It was nice weather for ducks, as the saying goes, but not so nice for paddlers.
Seventy-five teams lined up in the rain on Main Street on Wednesday afternoon for the LeMans-style start of the Yukon River Quest.
The wetsuit-clad racers ran along the riverfront trail, hopping into their boats and beginning their 740-kilometre trek to Dawson.
At stake is more than $20,000 in prize money.
This year, the race boasts its largest field ever. It’s also the most international, with 44 Americans, 21 British paddlers, two Austrians and a solo kayaker from Australia. Ninety-nine Canadians round out the field.
The large UK contingent may have been drummed up by a BBC broadcast of the 2004 race that aired last year.
Included among the 12 all-UK teams are three tandem kayak teams from the British Army, which held its own tryout competition among soldiers this spring to fill the spots.
Solo kayaker Mike Faughey-Scraggs, an orthopedic surgeon from East Yorkshire, UK, is racing to raise money for an emergency care unit in his hospital.
Faughey-Scraggs is a self-described adrenaline junkie who lost his left leg below the knee in a motorcycle accident. He’s racing under the team name “Bones.”
This year, there is also a record six entries in the Voyageur class.
Rain was the only constant as paddlers set out on the first leg of the race, Whitehorse to Carmacks.
Two teams scratched at the start. They included Yellowknife tandem kayakers Nicole Pintkowsky and Jack Simpson and British solo kayaker Dave Treasure, who scratched at Carmacks last year.
Spectators and supporters did some mudbogging along Policeman’s Point Road to catch a last glimpse of the racers before they began the dreaded Lake Laberge crossing.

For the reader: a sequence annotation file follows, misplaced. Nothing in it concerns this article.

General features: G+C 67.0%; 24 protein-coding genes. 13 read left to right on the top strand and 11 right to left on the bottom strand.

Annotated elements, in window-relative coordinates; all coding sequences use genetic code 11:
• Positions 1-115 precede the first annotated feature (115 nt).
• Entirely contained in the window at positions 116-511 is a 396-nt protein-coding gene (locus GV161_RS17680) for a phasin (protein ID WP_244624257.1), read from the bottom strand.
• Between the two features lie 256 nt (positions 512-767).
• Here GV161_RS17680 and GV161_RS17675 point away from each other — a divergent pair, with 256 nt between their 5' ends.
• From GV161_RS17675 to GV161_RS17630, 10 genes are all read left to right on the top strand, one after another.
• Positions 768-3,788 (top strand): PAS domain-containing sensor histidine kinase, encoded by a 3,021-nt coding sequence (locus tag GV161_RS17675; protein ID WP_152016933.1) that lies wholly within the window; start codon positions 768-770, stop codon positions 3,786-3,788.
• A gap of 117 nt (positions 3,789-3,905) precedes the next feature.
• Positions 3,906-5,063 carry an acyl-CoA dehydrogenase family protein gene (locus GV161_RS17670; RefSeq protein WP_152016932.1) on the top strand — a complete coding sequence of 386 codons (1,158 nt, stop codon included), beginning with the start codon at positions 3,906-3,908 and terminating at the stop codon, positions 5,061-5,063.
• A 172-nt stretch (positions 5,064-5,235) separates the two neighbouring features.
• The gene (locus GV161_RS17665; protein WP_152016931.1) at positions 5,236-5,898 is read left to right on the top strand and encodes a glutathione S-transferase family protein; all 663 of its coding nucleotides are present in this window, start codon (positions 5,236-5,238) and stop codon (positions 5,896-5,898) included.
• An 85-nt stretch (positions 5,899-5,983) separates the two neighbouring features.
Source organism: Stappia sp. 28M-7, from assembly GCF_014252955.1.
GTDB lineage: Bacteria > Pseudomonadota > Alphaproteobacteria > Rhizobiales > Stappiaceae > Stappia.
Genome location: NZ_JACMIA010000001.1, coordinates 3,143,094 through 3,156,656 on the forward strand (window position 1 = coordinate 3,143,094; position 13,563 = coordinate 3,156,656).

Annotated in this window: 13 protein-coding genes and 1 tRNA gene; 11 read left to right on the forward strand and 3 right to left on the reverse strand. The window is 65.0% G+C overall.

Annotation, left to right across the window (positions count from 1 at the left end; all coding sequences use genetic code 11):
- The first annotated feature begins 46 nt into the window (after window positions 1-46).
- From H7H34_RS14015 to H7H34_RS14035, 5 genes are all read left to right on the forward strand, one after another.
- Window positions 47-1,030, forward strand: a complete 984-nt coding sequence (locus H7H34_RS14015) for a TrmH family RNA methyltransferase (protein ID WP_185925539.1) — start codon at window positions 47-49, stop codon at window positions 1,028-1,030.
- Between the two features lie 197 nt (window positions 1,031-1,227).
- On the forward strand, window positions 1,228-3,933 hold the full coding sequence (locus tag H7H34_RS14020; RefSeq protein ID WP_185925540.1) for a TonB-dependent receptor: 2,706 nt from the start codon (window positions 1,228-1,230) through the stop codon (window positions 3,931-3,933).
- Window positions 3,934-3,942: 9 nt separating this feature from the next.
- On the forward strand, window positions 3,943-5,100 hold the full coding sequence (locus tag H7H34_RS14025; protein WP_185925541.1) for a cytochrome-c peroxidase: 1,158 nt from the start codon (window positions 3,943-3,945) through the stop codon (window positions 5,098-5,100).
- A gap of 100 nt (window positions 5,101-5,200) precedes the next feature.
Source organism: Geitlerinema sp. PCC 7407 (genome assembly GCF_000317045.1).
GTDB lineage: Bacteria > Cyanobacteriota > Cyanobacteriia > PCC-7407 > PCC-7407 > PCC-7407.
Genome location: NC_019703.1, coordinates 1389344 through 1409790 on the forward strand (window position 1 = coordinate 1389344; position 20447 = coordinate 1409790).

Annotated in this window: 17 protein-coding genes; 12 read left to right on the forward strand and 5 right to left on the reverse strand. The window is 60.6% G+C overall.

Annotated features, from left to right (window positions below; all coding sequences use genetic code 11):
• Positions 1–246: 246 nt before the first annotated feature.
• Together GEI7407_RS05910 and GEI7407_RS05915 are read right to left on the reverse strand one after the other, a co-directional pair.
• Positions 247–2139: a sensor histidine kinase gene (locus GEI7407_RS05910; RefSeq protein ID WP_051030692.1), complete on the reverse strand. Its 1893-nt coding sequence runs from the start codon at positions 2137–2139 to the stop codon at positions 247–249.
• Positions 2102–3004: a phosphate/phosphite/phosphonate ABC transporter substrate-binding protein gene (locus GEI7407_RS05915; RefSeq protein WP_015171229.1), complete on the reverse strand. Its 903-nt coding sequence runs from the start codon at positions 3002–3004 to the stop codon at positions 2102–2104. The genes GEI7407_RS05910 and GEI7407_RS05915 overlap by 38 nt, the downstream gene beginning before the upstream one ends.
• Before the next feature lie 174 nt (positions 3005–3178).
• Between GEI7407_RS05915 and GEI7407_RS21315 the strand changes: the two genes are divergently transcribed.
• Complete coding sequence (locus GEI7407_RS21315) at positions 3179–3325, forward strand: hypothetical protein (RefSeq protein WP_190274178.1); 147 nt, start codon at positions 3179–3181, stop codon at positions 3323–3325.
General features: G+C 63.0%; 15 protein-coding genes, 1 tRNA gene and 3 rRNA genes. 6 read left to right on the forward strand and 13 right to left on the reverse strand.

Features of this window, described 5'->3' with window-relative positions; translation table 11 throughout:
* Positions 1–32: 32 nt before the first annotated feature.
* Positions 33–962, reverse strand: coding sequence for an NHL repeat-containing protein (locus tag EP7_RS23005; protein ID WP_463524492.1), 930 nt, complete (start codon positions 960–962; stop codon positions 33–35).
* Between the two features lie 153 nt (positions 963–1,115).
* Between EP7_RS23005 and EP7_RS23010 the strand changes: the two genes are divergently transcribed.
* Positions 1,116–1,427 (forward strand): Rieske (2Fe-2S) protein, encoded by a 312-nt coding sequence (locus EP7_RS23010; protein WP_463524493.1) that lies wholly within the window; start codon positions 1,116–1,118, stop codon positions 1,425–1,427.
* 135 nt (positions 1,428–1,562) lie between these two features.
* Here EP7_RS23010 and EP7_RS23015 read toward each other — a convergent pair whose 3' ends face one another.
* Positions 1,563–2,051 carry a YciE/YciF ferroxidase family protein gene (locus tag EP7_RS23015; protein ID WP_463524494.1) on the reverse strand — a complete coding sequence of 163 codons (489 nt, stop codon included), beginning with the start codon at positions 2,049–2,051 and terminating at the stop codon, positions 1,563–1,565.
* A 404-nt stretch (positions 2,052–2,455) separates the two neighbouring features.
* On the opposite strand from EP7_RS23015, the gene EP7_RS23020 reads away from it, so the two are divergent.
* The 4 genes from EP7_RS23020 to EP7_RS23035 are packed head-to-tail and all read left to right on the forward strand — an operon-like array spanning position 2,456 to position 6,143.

The large, cold, windswept lake is notorious for its whitecaps.
Aussie solo kayaker Tom Simmat’s support team huddled under an Australian flag umbrella, shouting support as he paddled past the point.
Previous River Quest winners Brandon Nelson and David Kelly, the KayakforCare II team, took an early lead and held it for most of the first day.
The Americans were the first to pass the Lake Laberge checkpoint, at the south end of the lake (the 55-kilometre mark), at 3:47 p.m.
The British Army Team A, Matthew Bailey and Shaun David Thrower, followed nine minutes later.
A surprisingly fast Voyageur team, Kisseynew-Dalutweh Denesuline, was third past the checkpoint, just a minute behind.
Hugging the east shore of the lake, they disappeared into the haze of weather to the north.
The first solo kayaker to check in was Californian Carter Johnson, racing in his second River Quest.
Veteran Whitehorse kayaker Steve Mooney tipped his boat within the first hour, but it didn’t seem to slow him much — he passed the Lake Laberge checkpoint in sixth place (second in the solo-kayak division).
After a mandatory seven-hour break in Carmacks, paddlers will head to Dawson City. The first paddlers expected to arrive between 5 and 6 p.m. on Friday.